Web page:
Saturday, January 22, 2011

blogging for choice...all choices

I missed the annual Blogging for Choice Day yet again this year (because that's what I do: I realize that a date is coming up after it has already passed.  It's a pattern of mine) but I'm posting some thoughts today anyway because, really, they need to be voiced.

I recently read the personal story of one family's painful experience with Trisomy 18.  Rates of Trisomy 21 - better known as Down Syndrome - amongst infants are far higher than T18, largely because it is suspected that the majority of T18 babies are naturally miscarried very early in pregnancy, and also because most T18 babies do not survive pregnancy. In truth, an extremely large number - not sure of the rate, actually - of T18 babies are therapeutically terminated during pregnancy shortly following diagnosis.

I can understand why a family might make such a choice.  Knowing that you are carrying a baby who is extremely unlikely to survive birth, and will assuredly not survive beyond one very challenging, entirely-in-hospital year of life would be unfathomably painful.  I cannot even begin to imagine carrying that burden while carrying that child.  I support a family's, a mother's, a woman's, choice.  But the essential thing to remember when we are talking about choices is that if there is, in fact, a choice, it means that there is an alternative action.  What is the alternative in this situation?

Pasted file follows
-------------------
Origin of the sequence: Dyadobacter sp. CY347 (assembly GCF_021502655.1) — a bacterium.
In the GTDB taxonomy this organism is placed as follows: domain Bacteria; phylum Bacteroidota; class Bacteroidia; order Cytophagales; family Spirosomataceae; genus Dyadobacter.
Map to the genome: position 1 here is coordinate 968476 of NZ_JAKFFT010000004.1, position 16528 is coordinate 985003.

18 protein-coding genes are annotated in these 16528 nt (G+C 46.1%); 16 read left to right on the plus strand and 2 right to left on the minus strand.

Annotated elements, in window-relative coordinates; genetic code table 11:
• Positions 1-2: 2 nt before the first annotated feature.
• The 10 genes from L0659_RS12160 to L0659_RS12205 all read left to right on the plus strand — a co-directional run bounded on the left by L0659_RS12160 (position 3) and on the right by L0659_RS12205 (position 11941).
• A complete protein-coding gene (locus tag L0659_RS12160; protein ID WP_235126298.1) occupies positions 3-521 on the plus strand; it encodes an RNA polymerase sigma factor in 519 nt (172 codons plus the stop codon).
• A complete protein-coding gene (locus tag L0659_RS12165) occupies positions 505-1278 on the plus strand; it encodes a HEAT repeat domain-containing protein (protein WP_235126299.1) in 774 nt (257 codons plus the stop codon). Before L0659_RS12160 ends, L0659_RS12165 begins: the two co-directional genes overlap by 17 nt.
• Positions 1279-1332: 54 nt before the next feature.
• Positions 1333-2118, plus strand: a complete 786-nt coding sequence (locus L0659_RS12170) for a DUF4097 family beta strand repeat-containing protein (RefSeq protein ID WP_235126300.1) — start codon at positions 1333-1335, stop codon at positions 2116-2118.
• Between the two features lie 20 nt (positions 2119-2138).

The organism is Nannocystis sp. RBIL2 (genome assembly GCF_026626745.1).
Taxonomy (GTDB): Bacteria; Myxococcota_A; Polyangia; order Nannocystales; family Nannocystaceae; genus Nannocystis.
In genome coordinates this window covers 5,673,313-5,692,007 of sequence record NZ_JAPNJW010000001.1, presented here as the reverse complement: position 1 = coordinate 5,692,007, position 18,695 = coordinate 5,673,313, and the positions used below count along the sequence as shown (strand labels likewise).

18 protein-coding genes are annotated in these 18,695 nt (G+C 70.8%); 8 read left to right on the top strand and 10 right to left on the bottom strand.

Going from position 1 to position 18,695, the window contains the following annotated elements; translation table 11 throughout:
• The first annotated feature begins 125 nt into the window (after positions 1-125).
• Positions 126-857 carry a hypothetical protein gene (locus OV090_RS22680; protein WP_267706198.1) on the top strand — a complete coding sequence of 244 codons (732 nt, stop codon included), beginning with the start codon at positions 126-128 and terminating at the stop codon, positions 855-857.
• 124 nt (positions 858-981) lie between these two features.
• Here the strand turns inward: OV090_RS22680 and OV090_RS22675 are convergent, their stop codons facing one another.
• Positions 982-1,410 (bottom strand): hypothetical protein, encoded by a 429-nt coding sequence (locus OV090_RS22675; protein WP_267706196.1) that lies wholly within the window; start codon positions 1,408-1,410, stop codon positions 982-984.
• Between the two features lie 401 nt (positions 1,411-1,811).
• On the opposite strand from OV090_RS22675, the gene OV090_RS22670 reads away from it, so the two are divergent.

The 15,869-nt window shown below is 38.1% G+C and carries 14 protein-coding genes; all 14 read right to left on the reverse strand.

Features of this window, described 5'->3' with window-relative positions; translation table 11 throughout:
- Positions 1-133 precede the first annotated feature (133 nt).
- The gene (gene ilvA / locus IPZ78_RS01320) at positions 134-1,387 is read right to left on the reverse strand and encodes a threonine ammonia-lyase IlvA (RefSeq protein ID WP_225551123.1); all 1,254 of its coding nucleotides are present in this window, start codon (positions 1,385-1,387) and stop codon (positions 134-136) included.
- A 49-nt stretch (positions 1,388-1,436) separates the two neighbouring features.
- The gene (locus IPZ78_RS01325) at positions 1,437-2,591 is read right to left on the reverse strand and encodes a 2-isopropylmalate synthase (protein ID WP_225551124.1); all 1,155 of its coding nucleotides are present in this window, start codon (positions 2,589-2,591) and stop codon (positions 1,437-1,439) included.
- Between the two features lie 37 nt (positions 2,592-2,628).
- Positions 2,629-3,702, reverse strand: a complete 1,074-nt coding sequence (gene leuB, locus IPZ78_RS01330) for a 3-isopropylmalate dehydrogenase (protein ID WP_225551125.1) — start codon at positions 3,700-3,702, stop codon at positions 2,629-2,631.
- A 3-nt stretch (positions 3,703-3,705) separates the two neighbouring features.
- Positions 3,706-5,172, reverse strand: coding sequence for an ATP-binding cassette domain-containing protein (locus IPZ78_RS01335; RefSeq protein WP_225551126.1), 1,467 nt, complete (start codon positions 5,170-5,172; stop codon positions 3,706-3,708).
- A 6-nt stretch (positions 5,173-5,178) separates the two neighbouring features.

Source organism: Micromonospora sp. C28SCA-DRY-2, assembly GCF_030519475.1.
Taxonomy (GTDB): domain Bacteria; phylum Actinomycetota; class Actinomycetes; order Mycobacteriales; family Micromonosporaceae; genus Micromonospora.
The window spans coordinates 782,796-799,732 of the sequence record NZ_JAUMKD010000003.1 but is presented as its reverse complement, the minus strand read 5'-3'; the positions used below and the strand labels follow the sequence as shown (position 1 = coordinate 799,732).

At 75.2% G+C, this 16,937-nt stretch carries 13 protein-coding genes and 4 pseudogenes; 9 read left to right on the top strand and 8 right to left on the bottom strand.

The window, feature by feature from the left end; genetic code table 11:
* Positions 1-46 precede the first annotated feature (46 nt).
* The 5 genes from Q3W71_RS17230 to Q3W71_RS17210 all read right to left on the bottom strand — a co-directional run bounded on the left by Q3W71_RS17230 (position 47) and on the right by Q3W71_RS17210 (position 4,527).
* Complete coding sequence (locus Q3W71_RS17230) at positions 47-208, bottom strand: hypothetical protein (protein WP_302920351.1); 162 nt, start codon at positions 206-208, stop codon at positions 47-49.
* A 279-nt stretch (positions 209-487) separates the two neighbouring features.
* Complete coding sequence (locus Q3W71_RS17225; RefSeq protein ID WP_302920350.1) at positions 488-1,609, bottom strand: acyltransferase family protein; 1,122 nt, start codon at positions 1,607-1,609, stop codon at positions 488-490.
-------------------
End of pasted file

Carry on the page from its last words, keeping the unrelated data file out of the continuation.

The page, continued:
The alternative is to embrace the pregnancy, to embrace the possibility of meeting that child with a broken body, to embrace that tiny person as a part of the family and strive toward sharing some time, maybe a moment, maybe an hour, maybe - just maybe - a few days of life with that tiny person, that tiny spirit.  I support that choice, as well.  To do so would take a kind of strength - not more strength than the choice to end the pregnancy, but perhaps a rarer kind - that I suspect many of us do not have, and for that I applaud those families.

But what is the medical establishment's position on choice in this circumstance?  From the story that I read, from a fellow Canadian (and I'll link to it if I get the ok from the woman who writes the blog) our doctors are not supportive of the choice to continue the pregnancy.  This couple was repeatedly encouraged to terminate their son, as well as discouraged from pursuing every avenue to best enable their son to survive beyond birth and share some time earthside with his loving parents, aunts, uncles, grandparents, and brother.

This is not what supporting choice and honouring informed choice is supposed to be about.  If we support choice, it means we support it whether it is the choice we would make for ourselves or not.

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